Brexit appears to have added to tensions in the busy fishing waters in the west Atlantic, with tempers rising in talks between the European Union and Norway and a rise in enforcement actions by Irish authorities against British vessels.
Data provided to SeafoodSource by the Sea Fisheries Protection Authority (SFPA), a state agency that monitors all vessels operating within the Irish exclusive economic zone with the support of the Irish Naval Service, show there has been an increase in inspections and enforcement actions by Irish authorities in the country’s waters.
The total number of inspections of non-Irish vessels in 2022 was 876, compared to 673 equivalent searches in 2021. There was a big surge in enforcement actions against U.K. vessels in 2022 with 10 cases taken, compared to two for cases against vessels from France and one case against a Spanish vessel.
By contrast, in 2021, Irish authorities conducted no inspections of British vessels and six inspections of Spanish vessels, two on French vessels and one inspection each on a Belgian and a Norwegian vessel.
“[SPFA] reviews and assesses their declared catches for compliance with E.U. sea-fisheries legislation,” it said in a statement to SeafoodSource.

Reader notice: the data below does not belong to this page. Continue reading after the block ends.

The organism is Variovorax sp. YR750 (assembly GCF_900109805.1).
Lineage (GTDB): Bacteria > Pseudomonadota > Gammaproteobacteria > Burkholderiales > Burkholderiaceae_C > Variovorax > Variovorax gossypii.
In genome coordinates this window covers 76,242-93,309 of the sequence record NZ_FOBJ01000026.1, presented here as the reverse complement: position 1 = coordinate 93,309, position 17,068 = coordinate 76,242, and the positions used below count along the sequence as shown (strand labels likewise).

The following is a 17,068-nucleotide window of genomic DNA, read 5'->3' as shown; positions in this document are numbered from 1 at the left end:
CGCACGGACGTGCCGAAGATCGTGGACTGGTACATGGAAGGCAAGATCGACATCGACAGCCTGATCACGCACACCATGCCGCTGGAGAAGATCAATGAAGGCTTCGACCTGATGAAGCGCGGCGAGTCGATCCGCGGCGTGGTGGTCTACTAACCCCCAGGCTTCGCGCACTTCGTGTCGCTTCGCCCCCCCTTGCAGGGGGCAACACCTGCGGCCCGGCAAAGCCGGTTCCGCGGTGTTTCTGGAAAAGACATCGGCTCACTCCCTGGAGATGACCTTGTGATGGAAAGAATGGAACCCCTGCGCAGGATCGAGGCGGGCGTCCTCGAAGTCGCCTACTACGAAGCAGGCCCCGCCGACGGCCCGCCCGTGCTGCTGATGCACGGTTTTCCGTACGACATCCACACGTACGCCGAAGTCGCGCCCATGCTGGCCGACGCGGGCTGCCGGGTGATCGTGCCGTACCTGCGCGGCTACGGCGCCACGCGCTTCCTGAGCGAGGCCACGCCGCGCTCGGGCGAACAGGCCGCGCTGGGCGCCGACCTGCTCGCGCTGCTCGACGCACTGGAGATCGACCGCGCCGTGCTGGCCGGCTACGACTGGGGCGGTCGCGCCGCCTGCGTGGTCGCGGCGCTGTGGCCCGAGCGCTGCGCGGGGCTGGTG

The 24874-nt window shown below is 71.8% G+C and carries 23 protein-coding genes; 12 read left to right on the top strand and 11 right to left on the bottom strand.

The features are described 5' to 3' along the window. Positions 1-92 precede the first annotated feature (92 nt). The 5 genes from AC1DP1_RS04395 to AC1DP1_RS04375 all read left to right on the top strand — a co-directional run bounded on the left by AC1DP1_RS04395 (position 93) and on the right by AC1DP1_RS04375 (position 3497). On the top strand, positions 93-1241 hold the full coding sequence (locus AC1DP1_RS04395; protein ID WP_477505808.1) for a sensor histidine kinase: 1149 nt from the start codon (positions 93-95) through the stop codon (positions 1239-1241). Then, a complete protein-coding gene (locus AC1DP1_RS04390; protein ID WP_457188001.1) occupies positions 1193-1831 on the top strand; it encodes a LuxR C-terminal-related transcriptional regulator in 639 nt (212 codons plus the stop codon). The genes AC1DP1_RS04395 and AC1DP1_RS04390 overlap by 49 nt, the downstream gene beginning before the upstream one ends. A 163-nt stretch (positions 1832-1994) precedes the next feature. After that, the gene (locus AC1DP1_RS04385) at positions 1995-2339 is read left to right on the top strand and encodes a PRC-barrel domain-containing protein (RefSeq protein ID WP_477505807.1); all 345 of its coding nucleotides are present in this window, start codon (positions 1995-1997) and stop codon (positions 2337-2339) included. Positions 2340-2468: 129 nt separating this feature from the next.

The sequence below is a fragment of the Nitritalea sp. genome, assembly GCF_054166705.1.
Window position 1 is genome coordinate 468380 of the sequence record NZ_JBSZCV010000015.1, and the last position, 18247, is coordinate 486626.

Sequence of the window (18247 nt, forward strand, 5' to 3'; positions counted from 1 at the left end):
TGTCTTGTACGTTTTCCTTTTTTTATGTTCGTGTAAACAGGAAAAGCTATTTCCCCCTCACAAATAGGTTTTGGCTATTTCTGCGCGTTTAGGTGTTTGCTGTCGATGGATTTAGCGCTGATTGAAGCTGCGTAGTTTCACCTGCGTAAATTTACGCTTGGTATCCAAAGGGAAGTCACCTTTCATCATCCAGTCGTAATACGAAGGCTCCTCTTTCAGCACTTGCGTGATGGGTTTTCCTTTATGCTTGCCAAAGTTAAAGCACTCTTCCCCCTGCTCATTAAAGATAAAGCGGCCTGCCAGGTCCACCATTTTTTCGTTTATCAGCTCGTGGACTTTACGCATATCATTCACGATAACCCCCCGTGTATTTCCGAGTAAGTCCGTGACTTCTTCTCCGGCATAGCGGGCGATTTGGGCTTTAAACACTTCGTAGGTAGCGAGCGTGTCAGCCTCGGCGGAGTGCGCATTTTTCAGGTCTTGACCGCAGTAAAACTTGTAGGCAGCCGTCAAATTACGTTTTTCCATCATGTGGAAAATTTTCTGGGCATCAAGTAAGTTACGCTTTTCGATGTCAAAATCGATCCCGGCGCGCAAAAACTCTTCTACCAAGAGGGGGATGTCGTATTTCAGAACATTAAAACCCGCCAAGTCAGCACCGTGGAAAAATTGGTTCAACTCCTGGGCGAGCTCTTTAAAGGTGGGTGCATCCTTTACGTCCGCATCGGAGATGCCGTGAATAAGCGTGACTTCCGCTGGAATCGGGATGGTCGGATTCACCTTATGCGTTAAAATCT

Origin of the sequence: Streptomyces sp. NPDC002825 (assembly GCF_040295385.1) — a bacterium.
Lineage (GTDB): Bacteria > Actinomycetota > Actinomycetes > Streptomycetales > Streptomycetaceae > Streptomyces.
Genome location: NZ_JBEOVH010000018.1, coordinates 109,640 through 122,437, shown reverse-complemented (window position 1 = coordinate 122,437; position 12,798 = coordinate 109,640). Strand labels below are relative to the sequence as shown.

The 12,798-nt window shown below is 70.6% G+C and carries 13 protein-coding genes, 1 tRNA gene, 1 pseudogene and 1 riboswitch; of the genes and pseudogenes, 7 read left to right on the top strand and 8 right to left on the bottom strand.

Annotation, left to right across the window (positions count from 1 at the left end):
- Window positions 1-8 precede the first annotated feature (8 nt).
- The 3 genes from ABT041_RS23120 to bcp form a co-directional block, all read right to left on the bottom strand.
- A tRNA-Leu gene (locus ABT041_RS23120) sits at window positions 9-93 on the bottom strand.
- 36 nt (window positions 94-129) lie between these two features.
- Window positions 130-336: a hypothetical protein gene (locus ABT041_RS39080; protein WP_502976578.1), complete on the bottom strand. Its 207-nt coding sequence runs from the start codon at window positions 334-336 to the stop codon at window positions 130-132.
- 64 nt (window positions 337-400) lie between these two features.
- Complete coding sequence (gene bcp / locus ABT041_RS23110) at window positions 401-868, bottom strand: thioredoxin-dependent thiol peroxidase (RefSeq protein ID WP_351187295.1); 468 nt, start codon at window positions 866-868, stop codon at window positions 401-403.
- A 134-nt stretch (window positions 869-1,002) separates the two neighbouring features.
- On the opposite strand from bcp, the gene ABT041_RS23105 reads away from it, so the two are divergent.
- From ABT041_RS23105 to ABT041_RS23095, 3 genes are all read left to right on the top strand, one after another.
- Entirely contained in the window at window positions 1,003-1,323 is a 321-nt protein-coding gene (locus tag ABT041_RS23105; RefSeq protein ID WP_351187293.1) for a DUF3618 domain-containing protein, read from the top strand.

Brexit has also driven Irish actions at E.U. level. Bitter about what it sees as a disproportionate price paid by Ireland in terms of quota given to Britain in the Brexit settlement, Irish fishing authorities and politicians have leaned heavily on the E.U. not to concede Irish quota for blue whiting in difficult negotiations with Norway over access to fishing stocks straddling both sides’ waters.
The Irish Fish Producers Organisation’s claim Norway doesn’t deserve more blue whiting access because it has been overfishing the species (used largely for fishmeal) by an average 10 percent per year were sharply rejected by Norwegian Ministry of Trade, Industry, and Fisheries State Secretary Vidar Ulriksen, who in turn suggested that E.U. states have themselves been overfishing.